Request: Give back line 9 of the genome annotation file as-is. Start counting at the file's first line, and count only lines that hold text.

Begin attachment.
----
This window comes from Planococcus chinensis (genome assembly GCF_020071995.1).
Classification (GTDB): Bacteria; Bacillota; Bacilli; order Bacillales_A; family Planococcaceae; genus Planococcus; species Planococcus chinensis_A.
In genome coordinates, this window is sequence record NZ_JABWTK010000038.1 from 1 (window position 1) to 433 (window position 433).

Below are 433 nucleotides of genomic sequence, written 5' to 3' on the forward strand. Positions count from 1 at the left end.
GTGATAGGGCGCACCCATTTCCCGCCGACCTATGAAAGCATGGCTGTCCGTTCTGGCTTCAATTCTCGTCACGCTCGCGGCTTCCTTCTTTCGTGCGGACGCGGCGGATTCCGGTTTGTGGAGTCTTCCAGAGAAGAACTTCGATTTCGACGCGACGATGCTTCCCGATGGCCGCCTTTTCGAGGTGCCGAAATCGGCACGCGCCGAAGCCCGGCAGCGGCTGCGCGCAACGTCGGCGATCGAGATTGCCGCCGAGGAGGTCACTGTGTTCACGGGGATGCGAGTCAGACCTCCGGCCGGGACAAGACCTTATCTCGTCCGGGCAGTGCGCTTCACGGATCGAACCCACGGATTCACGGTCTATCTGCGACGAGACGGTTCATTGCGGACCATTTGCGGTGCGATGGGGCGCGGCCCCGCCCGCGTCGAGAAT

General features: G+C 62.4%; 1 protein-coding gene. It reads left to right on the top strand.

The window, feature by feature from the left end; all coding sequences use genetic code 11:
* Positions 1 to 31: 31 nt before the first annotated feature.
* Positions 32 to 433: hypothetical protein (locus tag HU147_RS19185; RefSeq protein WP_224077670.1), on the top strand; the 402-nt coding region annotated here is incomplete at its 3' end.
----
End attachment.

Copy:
* Positions 32 to 433: hypothetical protein (locus tag HU147_RS19185; RefSeq protein WP_224077670.1), on the top strand; the 402-nt coding region annotated here is incomplete at its 3' end.